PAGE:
He concluded by highlighting funds provided to NIAID to respond to COVID-19 through the Coronavirus Aid, Relief, and Economic Security (CARES) Act and the Coronavirus Preparedness and Response Supplemental Appropriations Act. Taken together, NIAID received $1.532 billion, of which we’ve spent $1.284 billion on basic research, pathogenesis, animal models, epidemiology, natural history studies, diagnostics, therapeutics, vaccines, and infrastructure. NIAID also acted in support of $3.058 billion spent by the HHS Coordination and Operations Response Element on therapeutics and vaccines.

Legislative and Outreach Activities

On May 11, Dr. Fauci provided testimony to the House Appropriations Labor-HHS Subcommittee on the President’s FY 2023 NIH Budget Request, our Pandemic Preparedness Plan, and the latest research outcomes related to COVID-19 vaccines and treatment. Then, on May 17, Dr. Fauci took up those same topics at a hearing of the Senate Appropriations Labor-HHS Subcommittee, where the Senators were especially interested in NIAID’s work to understand and treat Long COVID.

Routinely, Dr. Fauci provided briefings to House and Senate members on COVID-19 vaccines and therapeutics. He partook in the annual Dominicans on the Hill event, and met virtually and in person with international leaders and researchers, including delegates from England, Ecuador, South Korea, Italy, and India.

Scientific Topics

Dr. Fauci explained NIAID’s responsibility to pursue a robust basic and applied research portfolio while also maintaining capacity to respond rapidly to emerging and re-emerging disease threats. In this context, he discussed the recent outbreak of monkeypox in non-endemic countries.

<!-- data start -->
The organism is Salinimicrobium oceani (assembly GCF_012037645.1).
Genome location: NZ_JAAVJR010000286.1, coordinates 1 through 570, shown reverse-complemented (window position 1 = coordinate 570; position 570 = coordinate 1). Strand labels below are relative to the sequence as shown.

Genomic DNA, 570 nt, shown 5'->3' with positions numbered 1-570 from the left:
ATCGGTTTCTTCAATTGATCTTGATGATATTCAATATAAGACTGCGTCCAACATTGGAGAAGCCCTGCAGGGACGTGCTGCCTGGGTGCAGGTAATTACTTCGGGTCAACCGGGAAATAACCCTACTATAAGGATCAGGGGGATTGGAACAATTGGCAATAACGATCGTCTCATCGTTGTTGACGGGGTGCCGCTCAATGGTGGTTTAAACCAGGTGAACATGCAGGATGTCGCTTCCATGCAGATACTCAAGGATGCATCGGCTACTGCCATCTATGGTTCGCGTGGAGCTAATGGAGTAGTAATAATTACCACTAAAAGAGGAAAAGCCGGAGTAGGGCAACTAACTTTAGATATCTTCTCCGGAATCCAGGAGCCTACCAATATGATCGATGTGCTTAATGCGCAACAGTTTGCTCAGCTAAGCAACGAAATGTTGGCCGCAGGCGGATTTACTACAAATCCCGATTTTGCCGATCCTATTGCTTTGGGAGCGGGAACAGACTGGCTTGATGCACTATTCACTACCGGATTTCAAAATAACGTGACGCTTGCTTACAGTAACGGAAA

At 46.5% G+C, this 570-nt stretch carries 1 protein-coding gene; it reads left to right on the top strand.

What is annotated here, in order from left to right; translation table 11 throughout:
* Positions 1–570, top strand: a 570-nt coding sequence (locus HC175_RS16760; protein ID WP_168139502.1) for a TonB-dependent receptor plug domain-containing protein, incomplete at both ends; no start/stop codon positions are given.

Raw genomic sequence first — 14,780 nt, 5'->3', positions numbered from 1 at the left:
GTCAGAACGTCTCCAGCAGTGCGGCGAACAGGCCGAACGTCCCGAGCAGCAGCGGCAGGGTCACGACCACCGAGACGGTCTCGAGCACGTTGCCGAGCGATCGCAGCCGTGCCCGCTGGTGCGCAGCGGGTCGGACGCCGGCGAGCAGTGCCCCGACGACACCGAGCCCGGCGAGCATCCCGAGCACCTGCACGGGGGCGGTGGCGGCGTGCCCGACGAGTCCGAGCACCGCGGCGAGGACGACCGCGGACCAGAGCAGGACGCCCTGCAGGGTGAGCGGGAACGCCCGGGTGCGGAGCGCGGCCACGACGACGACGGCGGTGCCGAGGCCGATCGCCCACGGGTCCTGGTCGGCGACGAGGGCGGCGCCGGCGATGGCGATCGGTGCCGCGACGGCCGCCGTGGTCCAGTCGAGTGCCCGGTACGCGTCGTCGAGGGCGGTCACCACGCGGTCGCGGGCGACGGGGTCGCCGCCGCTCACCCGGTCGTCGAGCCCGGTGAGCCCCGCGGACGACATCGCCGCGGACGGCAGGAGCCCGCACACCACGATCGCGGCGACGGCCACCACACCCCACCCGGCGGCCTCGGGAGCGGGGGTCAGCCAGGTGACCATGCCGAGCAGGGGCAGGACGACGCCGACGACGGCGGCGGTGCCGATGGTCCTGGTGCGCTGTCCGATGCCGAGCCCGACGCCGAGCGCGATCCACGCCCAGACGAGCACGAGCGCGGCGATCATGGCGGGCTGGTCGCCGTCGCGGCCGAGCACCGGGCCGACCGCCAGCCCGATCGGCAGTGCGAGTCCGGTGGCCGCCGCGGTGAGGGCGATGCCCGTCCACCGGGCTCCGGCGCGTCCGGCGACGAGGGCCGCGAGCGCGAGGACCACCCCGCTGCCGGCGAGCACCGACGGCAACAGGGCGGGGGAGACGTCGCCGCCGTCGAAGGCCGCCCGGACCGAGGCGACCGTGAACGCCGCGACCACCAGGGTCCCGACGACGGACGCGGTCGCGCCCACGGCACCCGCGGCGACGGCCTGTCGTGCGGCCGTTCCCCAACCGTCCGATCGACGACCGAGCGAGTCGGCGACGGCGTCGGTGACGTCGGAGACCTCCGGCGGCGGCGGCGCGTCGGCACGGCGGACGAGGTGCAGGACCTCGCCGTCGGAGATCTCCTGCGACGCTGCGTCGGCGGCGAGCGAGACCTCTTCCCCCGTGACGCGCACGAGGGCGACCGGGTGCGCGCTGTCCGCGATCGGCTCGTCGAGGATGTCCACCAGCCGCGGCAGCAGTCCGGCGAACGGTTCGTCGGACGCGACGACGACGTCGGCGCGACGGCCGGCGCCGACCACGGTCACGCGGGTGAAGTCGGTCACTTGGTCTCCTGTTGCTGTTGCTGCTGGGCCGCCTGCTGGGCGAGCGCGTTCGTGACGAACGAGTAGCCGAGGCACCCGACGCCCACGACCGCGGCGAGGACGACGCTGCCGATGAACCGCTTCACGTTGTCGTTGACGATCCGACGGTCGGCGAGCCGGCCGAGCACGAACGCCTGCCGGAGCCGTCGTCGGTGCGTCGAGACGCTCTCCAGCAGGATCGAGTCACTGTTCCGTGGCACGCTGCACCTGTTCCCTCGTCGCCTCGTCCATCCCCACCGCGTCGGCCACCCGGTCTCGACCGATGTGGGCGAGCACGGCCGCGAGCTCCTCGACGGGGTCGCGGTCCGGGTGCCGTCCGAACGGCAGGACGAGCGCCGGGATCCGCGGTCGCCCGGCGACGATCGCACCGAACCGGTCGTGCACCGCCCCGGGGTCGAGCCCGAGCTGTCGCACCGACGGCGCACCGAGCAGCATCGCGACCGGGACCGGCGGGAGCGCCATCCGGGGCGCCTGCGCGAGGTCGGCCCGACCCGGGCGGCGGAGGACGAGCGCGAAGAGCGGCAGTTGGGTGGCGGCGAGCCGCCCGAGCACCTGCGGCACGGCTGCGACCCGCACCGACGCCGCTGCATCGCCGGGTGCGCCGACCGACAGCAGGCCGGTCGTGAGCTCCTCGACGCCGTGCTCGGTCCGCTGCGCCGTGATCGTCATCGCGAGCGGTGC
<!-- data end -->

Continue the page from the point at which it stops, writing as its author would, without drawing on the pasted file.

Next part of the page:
Next, Dr. Fauci provided an update on COVID-19 case counts, transmissibility of evolving variants, vaccine dose eligibility, booster shots to counter waning immune protection, and current therapeutics.

Finally, before taking questions from Council members, Dr. Fauci covered PEPFAR outcomes, a recent drop in HIV diagnoses in the United States, and three experimental mRNA HIV vaccines that recently began Phase I clinical trials to test safety and ability to induce immune response.

Guest Presentation on VRC Activities

In reviewing some of VRC’s successes over the last year, Dr. Koup covered the Center’s work on COVID-19 through monoclonal antibody isolation and characterization as well as the scientific basis for boosting. He also described VRC efforts regarding universal influenza vaccines and pandemic preparedness.

VRC’s unique facilities and capabilities allow it to translate basic scientific discoveries into manufacturing of clinical grade materials for use in first-in-human clinical trials. Industry partners can then advance VRC products into fully developed, licensed products. Dr. Koup explained that, in this way, VRC played a major role in the successful development of COVID-19 vaccines and therapeutics.

Beyond COVID, Dr. Koup described VRC’s work on nanoparticle-based vaccine platforms, viral family prototype pathogens, fusion protein engineering, and immunological surveillance.

If you would like to view Dr. Koup’s presentation, it begins at approximately the 55-minute mark of the NIAID Advisory Council Meeting—June 2022 videocast.         

Subcommittee Summaries

At each Council session, scientific subcommittees review and approve concepts for NIAID initiatives, which are targeted research funding opportunities. While not all approved concepts become funding opportunities later, concepts highlight NIAID research interests and can be good topics for investigator-initiated applications.

NIAID scientific staff present our June concepts and subcommittees discuss them in the following videocast recordings.

Find text summaries of the approved concepts on these webpages:

For a list of other approved concepts, see Concepts—Potential Opportunities. To receive an email when we post new concepts, sign up at NIAID Email Alerts Subscription Center.

Save the Date

To watch the next NIAID Advisory Council meeting on September 12, 2022, stream live video of the open session at NIH VideoCasting or find the archived recording afterward.